Monday, July 10, 2006

OT: That Was The Week That Was...

Phew! Quite a week, last week. Just to recap, I did my first week at Trampoline Systems as a Java guy (more to come on that later), and was ready to round things off nicely with a weekend of climbing in the Peak District. But as I got to Highbury & Islington station at 6pm on Friday, to meet Lisa and the rest of the guys, I was coming out of the WAGN (overground rail) and passing the Victoria Line platform on my right, about 5m away from me, when I saw something out of the corner of my eye, then heard a very loud bang followed instantly by loud screaming and people staggering out of the platform holding their heads and looking shocked.

Now I don't know about you, but if you're on the tube in peak rush hour, on the first anniversary of the July 7th attacks, and you hear a loud bang followed by screaming, you fear the worst. That was my first thought. It was followed very quickly by "but I'm fine, and that bang wasn't big enough to have been a big bomb - maybe a gunshot?"

Then the human sea spilling out of the platform started saying "he went under...he just went under the train..." and I knew what had happened. The bang had been him hitting the train. Someone said "he was pushed!"

Amid all the screams and sobs, the station staff and police - already on a high alert by virtue of the date - were already running down the escalators in droves, and I felt an overwhelming need for fresh air. As I ascended the escalators, I could see more and more police running in, people at the top who had heard the bang and the screams looking deathly pale, not knowing what was going on, one woman halfway down the "down" escalator collapsed in uncontrollable sobbing and trying to crawl back up, people craning their necks to see, others trying to hide their eyes. By the time I got to the top of the escalator I could hear the sirens of police cars and ambulances racing to the scene, and as I stepped out of the station blinking into the sunlight, the rapid putter-putter-putter of incoming helicopters overhead.

It was all a bit crazy. I was shaking and unsteady on my feet, despite nothing "bad" actually happening to me, just that initial fraction of a second as I heard the bang and the screams and my heart leapt into my mouth, and there were many more people worse affected than me. All through the weekend, in quiet moments, if I closed my eyes, I heard that bang followed by the screams, and I saw that distraught woman trying to crawl back up the escalator. Are we really so conditioned into a state of fear that the mere possibility that an attack has taken place can have such a profound effect on us? I thought we were over that by now.

It turns out that the poor guy WAS pushed in front of the train. A 20yr-old man was arrested over the weekend and will go on trail today.


Julian said...

I was on the Silverlink to Camden about an hour later and wondered why it didn't stop at Highbury. Quite shocking - sadly people do jump of their own volition from time to time, but to be pushed... Poor man. And disturbing for you being so close. Hope you're alright.

Alistair Davidson said...

Fine now, thanks. I just can't imagine why anyone would want to do that - I really hope it's not an extension of "Happy Slapping"... I've been standing well back from the platform edge ever since

jannah said...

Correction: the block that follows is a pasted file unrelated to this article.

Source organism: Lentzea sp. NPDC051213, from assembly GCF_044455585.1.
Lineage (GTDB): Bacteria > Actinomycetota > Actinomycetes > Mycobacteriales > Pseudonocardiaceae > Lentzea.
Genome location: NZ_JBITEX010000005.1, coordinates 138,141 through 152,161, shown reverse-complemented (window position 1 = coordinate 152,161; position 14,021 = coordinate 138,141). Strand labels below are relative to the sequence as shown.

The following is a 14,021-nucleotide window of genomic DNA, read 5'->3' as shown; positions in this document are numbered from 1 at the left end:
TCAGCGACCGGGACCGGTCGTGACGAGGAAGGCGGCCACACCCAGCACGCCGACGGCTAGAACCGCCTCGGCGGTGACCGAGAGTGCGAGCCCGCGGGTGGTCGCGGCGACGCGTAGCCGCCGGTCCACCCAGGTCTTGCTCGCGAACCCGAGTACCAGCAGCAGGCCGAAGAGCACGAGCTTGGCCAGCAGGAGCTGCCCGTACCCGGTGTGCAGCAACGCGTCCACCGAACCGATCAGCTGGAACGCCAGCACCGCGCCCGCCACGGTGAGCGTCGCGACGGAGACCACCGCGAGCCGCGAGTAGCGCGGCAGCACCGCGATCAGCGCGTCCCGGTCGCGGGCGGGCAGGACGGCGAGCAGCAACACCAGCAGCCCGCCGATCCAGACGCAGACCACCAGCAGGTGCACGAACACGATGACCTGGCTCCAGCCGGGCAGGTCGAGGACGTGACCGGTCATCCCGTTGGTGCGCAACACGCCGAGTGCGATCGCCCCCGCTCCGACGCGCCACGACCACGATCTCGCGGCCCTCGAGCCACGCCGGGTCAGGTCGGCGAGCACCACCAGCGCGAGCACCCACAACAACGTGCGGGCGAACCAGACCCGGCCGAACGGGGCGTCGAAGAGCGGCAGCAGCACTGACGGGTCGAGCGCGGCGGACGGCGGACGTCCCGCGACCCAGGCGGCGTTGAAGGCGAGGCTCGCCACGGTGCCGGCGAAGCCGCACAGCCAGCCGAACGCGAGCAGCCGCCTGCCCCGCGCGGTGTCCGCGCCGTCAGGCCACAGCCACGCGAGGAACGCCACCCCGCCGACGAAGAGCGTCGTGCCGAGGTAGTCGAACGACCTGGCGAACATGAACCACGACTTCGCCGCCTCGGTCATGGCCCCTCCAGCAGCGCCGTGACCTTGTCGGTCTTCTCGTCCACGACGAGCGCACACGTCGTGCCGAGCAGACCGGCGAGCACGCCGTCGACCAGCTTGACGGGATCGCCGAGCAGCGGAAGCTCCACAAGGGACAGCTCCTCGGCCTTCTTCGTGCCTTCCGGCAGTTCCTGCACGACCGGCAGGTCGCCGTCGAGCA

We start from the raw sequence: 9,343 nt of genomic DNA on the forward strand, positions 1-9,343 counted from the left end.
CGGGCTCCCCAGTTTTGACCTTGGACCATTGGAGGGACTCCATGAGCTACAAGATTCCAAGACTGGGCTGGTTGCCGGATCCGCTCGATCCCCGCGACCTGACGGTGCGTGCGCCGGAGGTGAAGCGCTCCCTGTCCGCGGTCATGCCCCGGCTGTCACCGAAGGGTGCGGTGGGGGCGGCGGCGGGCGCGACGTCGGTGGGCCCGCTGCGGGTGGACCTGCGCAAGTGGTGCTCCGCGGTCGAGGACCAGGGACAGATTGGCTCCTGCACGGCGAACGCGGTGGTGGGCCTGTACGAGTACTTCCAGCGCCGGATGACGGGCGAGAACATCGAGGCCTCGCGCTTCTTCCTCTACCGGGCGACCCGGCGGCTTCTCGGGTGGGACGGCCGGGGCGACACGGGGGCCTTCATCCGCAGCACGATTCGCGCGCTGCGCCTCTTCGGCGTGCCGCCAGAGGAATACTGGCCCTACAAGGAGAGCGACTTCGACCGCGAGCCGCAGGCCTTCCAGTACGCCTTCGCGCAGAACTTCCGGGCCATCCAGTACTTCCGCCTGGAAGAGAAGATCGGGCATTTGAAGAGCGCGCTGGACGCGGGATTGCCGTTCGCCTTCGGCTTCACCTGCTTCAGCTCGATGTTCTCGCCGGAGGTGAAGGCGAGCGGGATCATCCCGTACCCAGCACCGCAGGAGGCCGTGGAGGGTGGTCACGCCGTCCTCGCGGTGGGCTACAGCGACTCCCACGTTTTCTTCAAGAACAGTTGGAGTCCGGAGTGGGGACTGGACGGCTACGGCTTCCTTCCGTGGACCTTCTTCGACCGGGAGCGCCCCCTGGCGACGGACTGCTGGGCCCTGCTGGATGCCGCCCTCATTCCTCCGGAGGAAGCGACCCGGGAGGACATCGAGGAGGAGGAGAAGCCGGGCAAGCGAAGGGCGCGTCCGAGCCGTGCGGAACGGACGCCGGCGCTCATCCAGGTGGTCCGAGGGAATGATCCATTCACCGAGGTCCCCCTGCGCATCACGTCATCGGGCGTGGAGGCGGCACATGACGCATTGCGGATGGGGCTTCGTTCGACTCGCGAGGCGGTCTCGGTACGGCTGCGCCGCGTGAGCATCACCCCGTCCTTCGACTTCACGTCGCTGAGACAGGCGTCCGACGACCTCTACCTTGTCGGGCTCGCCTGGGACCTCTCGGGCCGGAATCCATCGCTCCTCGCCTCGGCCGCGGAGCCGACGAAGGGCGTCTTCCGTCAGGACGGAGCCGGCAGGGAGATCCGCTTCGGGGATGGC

I was on the first section of the train that hit that poor guy, going home from work and the memory of that day will not leave me ever I think. I am not sure about the bang because the first thing that I rememer on entering the station was the loud screaming of many people and the confusion, I heard the screaming before I saw the platform and saw a large group of people surging backwards, at first I thought teenagers or drunks, it being Friday evening. As I looked around their was a confused worried look on everyone's faces, the train was packed and hot from all the close packed bodies, as the train came to a stop they turned the electricity off and the lights went out, it was quiet apart from a child crying and the mother? Maybe, trying to sooth the child, people were sweating and starting to mutter quietly. We saw all the people leaving as an announcement in the station told them to leave the platform, no-one spoke to us, we just stayed there in the hot darkness, sweating, scared and confused. A woman's voice could e heard from the platform at the other end of the train, she was calling for help, asking why no-one was doing anything, and walking down the train I seem to rememer her calling hello towards the bottom of the train, many of us didn't know someone had gone under. A man near me said that he saw the train hit what I'm sure I remember him saying was a girl, and her going down. I was starting to think is this how the jews felt on the trains the nazis put them on to go to the concentration camps, overcrowded, hot and scared, not knowing what was happening etc, funny thoughts go through your head when you're in shock! The lady on the platform came towards us and banged on the window, shouting let them out and went and talked to the drivershe came back to the door and bythen there was police on the platform and they managed to open the doors, we were told to leave the station and the police were asking for witnesses, there were police looking under the train and firemen running down the stairs, upstairs therepeople to the side, witnesses talking to police, people crying, so many people spilling on to the streets, talking on their mobiles, shocked, some crying, others trying to get to the station not realising it was closed or what had happened, I walked for a long time to the next station, I felt very odd, I think I was in shock, it was like walking out of a bad accident or something, I picked up blisters along the way and it took me two hours to get home, all the transport was overloaded because they stopped the victoria line. I read about what happened the next day and found out it was a man who was pushed, I felt so sorry for that poor guy and I realised the screaming and the people moving backward from the train was probably the fear of the people who maybe thought they may be next. Now I think about his family, they had to come over from Ireland to identify the body. I'm nervous on the underground and I don't like to stand near the edge, I also don't like it when someone stands behind me. Today one week later coming home they stopped the victoria line again and again it took me two hours to get home, and while they were announcing this they also said that someone had gone under a central line train. Oh and last Friday, it being the anniversary of the bombings, another thing I can't forget, I was on the piccadilly line going through Kings cross station 25 minutes before the bombs going off, it not only sticks with me, that it could so easily have been me that died that day, but I remember the panic of the guests of the hotel I was working in, but also those who I was working with and my own fear, for loved ones that we couldn't contact as the mobile phone networks were overloaded, and in between we were having to serve the guests and try to calm them, it was so busy, when all we really wanted was to keep trying to contact our families, husbands wives